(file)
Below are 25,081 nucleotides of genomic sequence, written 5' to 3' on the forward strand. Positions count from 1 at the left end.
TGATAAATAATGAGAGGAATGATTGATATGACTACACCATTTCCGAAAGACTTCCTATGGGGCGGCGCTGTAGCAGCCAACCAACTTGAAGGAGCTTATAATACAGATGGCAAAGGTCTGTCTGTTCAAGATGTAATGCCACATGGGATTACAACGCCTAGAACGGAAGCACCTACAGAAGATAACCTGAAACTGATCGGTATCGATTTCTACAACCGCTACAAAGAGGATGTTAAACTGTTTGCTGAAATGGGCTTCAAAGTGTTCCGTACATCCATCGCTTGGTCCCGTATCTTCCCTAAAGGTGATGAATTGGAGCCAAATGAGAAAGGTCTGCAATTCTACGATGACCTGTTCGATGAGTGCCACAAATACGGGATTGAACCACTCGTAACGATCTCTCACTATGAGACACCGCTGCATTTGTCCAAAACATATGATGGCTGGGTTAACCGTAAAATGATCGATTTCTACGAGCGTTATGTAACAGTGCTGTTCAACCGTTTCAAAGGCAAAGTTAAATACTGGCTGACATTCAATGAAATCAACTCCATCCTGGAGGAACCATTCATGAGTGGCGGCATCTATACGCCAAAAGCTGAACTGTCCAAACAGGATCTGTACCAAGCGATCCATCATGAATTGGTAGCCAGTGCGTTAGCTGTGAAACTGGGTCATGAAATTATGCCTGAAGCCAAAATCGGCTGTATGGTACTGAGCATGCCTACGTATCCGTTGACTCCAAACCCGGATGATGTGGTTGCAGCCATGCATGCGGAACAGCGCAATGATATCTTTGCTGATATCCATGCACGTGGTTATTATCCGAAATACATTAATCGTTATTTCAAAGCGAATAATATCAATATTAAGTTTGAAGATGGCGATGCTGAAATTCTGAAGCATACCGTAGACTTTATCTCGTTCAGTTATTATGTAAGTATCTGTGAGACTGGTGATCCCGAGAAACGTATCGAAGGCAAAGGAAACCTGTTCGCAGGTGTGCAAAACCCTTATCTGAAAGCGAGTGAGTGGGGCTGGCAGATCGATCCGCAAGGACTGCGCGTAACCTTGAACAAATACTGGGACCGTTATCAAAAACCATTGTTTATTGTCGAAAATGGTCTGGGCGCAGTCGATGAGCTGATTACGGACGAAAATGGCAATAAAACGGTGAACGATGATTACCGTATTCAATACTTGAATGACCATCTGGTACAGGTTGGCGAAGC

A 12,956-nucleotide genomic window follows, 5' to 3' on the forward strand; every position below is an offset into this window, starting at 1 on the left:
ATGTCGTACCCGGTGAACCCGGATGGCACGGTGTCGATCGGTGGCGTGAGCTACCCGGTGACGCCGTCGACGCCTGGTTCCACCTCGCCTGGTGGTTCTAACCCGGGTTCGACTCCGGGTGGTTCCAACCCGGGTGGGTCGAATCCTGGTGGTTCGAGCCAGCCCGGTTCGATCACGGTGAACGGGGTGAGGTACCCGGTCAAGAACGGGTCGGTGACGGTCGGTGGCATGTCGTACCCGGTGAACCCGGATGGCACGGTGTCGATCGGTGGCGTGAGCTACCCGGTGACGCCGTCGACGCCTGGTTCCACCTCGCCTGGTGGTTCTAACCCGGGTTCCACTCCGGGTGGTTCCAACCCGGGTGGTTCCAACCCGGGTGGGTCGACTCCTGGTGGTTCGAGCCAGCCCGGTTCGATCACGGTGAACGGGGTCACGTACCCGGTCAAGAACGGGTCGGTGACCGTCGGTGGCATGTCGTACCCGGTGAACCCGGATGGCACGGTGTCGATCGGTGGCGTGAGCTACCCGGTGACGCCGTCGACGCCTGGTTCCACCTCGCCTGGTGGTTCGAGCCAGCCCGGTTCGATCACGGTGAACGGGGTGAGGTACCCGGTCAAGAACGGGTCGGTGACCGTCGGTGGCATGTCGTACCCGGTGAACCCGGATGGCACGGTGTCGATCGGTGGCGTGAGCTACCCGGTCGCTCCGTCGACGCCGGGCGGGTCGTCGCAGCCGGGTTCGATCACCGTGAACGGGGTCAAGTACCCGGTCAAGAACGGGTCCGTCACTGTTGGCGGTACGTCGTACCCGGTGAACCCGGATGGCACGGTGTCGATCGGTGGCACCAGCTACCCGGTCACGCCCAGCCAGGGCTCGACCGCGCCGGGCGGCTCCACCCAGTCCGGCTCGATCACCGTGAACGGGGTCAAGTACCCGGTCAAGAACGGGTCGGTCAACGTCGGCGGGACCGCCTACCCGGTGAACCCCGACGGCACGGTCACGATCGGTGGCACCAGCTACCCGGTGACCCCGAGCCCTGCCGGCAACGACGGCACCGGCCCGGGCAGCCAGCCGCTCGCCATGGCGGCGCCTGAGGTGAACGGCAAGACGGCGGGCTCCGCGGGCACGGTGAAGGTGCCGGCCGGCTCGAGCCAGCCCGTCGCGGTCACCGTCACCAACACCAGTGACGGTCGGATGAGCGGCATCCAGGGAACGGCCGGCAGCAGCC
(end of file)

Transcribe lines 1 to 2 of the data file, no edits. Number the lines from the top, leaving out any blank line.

Below are 25,081 nucleotides of genomic sequence, written 5' to 3' on the forward strand. Positions count from 1 at the left end.
TGATAAATAATGAGAGGAATGATTGATATGACTACACCATTTCCGAAAGACTTCCTATGGGGCGGCGCTGTAGCAGCCAACCAACTTGAAGGAGCTTATAATACAGATGGCAAAGGTCTGTCTGTTCAAGATGTAATGCCACATGGGATTACAACGCCTAGAACGGAAGCACCTACAGAAGATAACCTGAAACTGATCGGTATCGATTTCTACAACCGCTACAAAGAGGATGTTAAACTGTTTGCTGAAATGGGCTTCAAAGTGTTCCGTACATCCATCGCTTGGTCCCGTATCTTCCCTAAAGGTGATGAATTGGAGCCAAATGAGAAAGGTCTGCAATTCTACGATGACCTGTTCGATGAGTGCCACAAATACGGGATTGAACCACTCGTAACGATCTCTCACTATGAGACACCGCTGCATTTGTCCAAAACATATGATGGCTGGGTTAACCGTAAAATGATCGATTTCTACGAGCGTTATGTAACAGTGCTGTTCAACCGTTTCAAAGGCAAAGTTAAATACTGGCTGACATTCAATGAAATCAACTCCATCCTGGAGGAACCATTCATGAGTGGCGGCATCTATACGCCAAAAGCTGAACTGTCCAAACAGGATCTGTACCAAGCGATCCATCATGAATTGGTAGCCAGTGCGTTAGCTGTGAAACTGGGTCATGAAATTATGCCTGAAGCCAAAATCGGCTGTATGGTACTGAGCATGCCTACGTATCCGTTGACTCCAAACCCGGATGATGTGGTTGCAGCCATGCATGCGGAACAGCGCAATGATATCTTTGCTGATATCCATGCACGTGGTTATTATCCGAAATACATTAATCGTTATTTCAAAGCGAATAATATCAATATTAAGTTTGAAGATGGCGATGCTGAAATTCTGAAGCATACCGTAGACTTTATCTCGTTCAGTTATTATGTAAGTATCTGTGAGACTGGTGATCCCGAGAAACGTATCGAAGGCAAAGGAAACCTGTTCGCAGGTGTGCAAAACCCTTATCTGAAAGCGAGTGAGTGGGGCTGGCAGATCGATCCGCAAGGACTGCGCGTAACCTTGAACAAATACTGGGACCGTTATCAAAAACCATTGTTTATTGTCGAAAATGGTCTGGGCGCAGTCGATGAGCTGATTACGGACGAAAATGGCAATAAAACGGTGAACGATGATTACCGTATTCAATACTTGAATGACCATCTGGTACAGGTTGGCGAAGC